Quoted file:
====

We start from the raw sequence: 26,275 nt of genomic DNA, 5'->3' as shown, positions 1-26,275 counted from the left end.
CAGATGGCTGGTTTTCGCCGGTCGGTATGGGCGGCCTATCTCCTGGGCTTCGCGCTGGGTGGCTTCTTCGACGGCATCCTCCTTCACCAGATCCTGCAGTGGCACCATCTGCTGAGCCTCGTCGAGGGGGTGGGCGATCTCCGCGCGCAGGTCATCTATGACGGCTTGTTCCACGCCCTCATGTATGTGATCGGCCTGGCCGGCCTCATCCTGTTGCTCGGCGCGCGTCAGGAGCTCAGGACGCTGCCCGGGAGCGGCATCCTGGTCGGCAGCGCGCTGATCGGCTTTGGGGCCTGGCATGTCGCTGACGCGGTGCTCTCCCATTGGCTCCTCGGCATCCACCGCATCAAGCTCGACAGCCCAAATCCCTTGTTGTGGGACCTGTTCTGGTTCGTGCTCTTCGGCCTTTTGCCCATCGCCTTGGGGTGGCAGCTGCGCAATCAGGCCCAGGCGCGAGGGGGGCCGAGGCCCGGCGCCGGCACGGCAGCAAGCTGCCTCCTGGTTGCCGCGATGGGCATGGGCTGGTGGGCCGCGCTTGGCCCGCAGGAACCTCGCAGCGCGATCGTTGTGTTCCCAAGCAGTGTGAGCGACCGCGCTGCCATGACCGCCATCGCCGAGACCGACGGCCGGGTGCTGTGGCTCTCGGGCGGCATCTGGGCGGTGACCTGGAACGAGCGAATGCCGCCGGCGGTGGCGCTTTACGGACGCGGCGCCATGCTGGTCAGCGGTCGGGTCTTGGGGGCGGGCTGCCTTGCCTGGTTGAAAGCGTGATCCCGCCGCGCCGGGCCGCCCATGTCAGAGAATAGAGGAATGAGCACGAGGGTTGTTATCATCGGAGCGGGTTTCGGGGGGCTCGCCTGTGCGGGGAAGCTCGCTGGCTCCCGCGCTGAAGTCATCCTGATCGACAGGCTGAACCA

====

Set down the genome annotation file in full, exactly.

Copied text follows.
We start from the raw sequence: 26,275 nt of genomic DNA, 5'->3' as shown, positions 1-26,275 counted from the left end.
CAGATGGCTGGTTTTCGCCGGTCGGTATGGGCGGCCTATCTCCTGGGCTTCGCGCTGGGTGGCTTCTTCGACGGCATCCTCCTTCACCAGATCCTGCAGTGGCACCATCTGCTGAGCCTCGTCGAGGGGGTGGGCGATCTCCGCGCGCAGGTCATCTATGACGGCTTGTTCCACGCCCTCATGTATGTGATCGGCCTGGCCGGCCTCATCCTGTTGCTCGGCGCGCGTCAGGAGCTCAGGACGCTGCCCGGGAGCGGCATCCTGGTCGGCAGCGCGCTGATCGGCTTTGGGGCCTGGCATGTCGCTGACGCGGTGCTCTCCCATTGGCTCCTCGGCATCCACCGCATCAAGCTCGACAGCCCAAATCCCTTGTTGTGGGACCTGTTCTGGTTCGTGCTCTTCGGCCTTTTGCCCATCGCCTTGGGGTGGCAGCTGCGCAATCAGGCCCAGGCGCGAGGGGGGCCGAGGCCCGGCGCCGGCACGGCAGCAAGCTGCCTCCTGGTTGCCGCGATGGGCATGGGCTGGTGGGCCGCGCTTGGCCCGCAGGAACCTCGCAGCGCGATCGTTGTGTTCCCAAGCAGTGTGAGCGACCGCGCTGCCATGACCGCCATCGCCGAGACCGACGGCCGGGTGCTGTGGCTCTCGGGCGGCATCTGGGCGGTGACCTGGAACGAGCGAATGCCGCCGGCGGTGGCGCTTTACGGACGCGGCGCCATGCTGGTCAGCGGTCGGGTCTTGGGGGCGGGCTGCCTTGCCTGGTTGAAAGCGTGATCCCGCCGCGCCGGGCCGCCCATGTCAGAGAATAGAGGAATGAGCACGAGGGTTGTTATCATCGGAGCGGGTTTCGGGGGGCTCGCCTGTGCGGGGAAGCTCGCTGGCTCCCGCGCTGAAGTCATCCTGATCGACAGGCTGAACCA